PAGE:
The ''baccalauréat'' (), often known in France colloquially as the ''bac'', is a French national academic qualification that students can obtain at the completion of their secondary education (at the end of the ''lycée'') by meeting certain requirements. It has existed since the middle ages. Similar academic qualification exist elsewhere in Europe, variously known as ''Abitur'' in Germany, ''maturità'' in Italy, ''selectividad'' in Spain (also in Mexico and South America) . There is also the European Baccalaureate, which students take at the end of the European School education. In France, there are three main types of ''baccalauréat'' obtained in different places, and which are completely different: the ''baccalauréat général'' (general baccalaureate), the ''baccalauréat technologique'' (technological baccalaureate), and the ''baccalauréat professionnel'' (professional baccalaureate).


Much like the European ''Matura'' or English A levels, the ''baccalauréat'' allows French and international students to obtain a standardised qualification, typically at the age of 18 (end of the ''lycée''). It qualifies holders to work in certain areas, go on to tertiary education (''universités''), or acquire some other professional qualification or training. Even though it is not legally required, the vast majority of students in their final year of secondary school take a final exam. The word ''bac'' is also used to refer to one of the end-of-year exams that students must pass to get their ''baccalauréat'' diploma: the ''bac de philo'', for example, is the philosophy exam, which all students must take, regardless of their field of study. Within France, there are three main types of ''baccalauréat'' obtained in different places, and which are completely different: *the ''baccalauréat général'' (general baccalaureate), specially made to enter university and continue studies; *the ''baccalauréat technologique'' (technological baccalaureate), specially made to work or continue short technical studies; *the ''baccalauréat professionnel'' (professional baccalaureate), specially made to enter professional life. For entrance to regular universities within France, however, there are some restrictions as to the type of ''baccalauréat'' that can be presented. In some cases, it may be possible to enter a French university without the ''bac'' by taking a special exam, the "diploma for entrance to higher education". Though most students take the ''bac'' at the end of secondary school, it is also possible to enter as a ''candidat libre'' (literally, "free candidate") without affiliation to a school. Students who did not take the ''bac'' upon completion of secondary school (or did not manage to pass it) and would like to attend university, or feel that the ''bac'' would help them accomplish professional aspirations, may exercise that option.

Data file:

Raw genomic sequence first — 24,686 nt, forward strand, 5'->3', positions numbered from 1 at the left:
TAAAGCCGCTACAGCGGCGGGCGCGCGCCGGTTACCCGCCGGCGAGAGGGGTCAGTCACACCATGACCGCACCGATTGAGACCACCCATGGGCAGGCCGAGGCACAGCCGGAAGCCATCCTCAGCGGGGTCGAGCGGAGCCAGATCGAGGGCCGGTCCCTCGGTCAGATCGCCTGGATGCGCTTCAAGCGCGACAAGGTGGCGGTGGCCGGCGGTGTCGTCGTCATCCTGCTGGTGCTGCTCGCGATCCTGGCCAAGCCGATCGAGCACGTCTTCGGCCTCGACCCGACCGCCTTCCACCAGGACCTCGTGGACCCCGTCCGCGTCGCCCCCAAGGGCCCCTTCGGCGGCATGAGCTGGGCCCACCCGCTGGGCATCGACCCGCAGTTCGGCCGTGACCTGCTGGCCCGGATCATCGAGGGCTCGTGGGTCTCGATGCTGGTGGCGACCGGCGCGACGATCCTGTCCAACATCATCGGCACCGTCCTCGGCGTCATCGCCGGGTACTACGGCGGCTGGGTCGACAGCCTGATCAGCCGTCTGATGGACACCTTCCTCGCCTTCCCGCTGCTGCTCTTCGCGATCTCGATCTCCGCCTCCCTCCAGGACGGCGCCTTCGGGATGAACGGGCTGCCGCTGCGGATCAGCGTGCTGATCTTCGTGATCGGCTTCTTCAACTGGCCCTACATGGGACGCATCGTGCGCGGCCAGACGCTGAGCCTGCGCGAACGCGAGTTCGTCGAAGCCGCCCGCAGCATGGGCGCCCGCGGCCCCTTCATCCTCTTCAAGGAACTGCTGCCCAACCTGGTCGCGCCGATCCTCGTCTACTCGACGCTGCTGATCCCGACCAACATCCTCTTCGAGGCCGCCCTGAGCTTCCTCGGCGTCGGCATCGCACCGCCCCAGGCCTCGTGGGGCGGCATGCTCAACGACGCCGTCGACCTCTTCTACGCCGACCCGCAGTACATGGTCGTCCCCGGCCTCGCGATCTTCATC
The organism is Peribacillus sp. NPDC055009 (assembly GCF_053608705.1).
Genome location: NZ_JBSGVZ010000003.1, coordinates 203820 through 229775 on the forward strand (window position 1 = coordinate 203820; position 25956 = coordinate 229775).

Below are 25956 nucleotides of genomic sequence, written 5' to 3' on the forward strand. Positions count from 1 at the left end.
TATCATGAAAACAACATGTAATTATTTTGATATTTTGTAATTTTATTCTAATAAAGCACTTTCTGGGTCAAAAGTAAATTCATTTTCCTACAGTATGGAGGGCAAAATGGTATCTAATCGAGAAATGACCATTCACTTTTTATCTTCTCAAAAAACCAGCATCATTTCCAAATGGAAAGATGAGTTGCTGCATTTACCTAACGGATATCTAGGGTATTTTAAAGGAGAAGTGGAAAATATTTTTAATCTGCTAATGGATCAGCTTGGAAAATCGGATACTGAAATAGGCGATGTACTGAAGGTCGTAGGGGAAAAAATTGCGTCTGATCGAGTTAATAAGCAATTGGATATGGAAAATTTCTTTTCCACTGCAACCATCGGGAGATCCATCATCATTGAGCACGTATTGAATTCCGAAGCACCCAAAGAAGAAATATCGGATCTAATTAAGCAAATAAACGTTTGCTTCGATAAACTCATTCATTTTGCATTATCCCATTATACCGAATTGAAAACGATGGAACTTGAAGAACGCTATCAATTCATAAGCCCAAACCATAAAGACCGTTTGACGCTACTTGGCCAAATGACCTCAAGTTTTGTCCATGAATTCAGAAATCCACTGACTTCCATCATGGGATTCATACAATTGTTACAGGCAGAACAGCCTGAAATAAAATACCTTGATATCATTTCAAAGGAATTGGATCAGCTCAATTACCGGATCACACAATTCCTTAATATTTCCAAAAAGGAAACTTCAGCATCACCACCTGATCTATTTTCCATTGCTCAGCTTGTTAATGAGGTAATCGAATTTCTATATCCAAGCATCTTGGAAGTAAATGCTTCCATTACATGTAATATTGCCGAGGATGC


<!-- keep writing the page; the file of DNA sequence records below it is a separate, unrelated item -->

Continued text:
''Baccalauréat général''

The main purpose of the general baccalaureate is to allow access to universities and grandes écoles to pursue studies. It attests to an advanced level in general skills. It is obtained in a ''Lycée général''. Before 2021, the students who sat for the ''baccalauréat général'' chose one of three streams (termed ''séries'') in the penultimate ''lycée'' year (S for Sciences; ES for Economics and Social sciences; and L for Literature). Each stream results in a specialization and carries different weights (''coefficients'') associated with each subject. From 2021, the S, ES and L streams of the general baccalaureate have been replaced by three specialty courses, taken during the penultimate year (Première), only two of which are kept in the final year (Terminale). There are 12 specialties : arts, ecology, history & geography, humanities, languages, literature, mathematics, computer science, physics & chemistry, economic and social sciences, engineering sciences, biology & geology. These specialties are added to a part common to all : French, philosophy, history & geography, languages, sciences, sport. A large part of the tests is now in continuous control but the students also have a final oral test. The streams of the ''Baccalauréat général'' before 2021 were as follows: Another terminology is sometimes used, which existed before 1994 and further divided the different ''séries''. Until then, it was possible to sit for a ''bac C'' or ''D'' (which is now S), ''B'' (now ES), or ''A1, A2, A3'' (now L). People who passed the ''baccalauréat'' before the reform still use that terminology in referring their diploma. The ''baccalauréat'' permits students to sit exams in over forty languages, including French regional languages such as Alsatian, Breton, Catalan or Norman.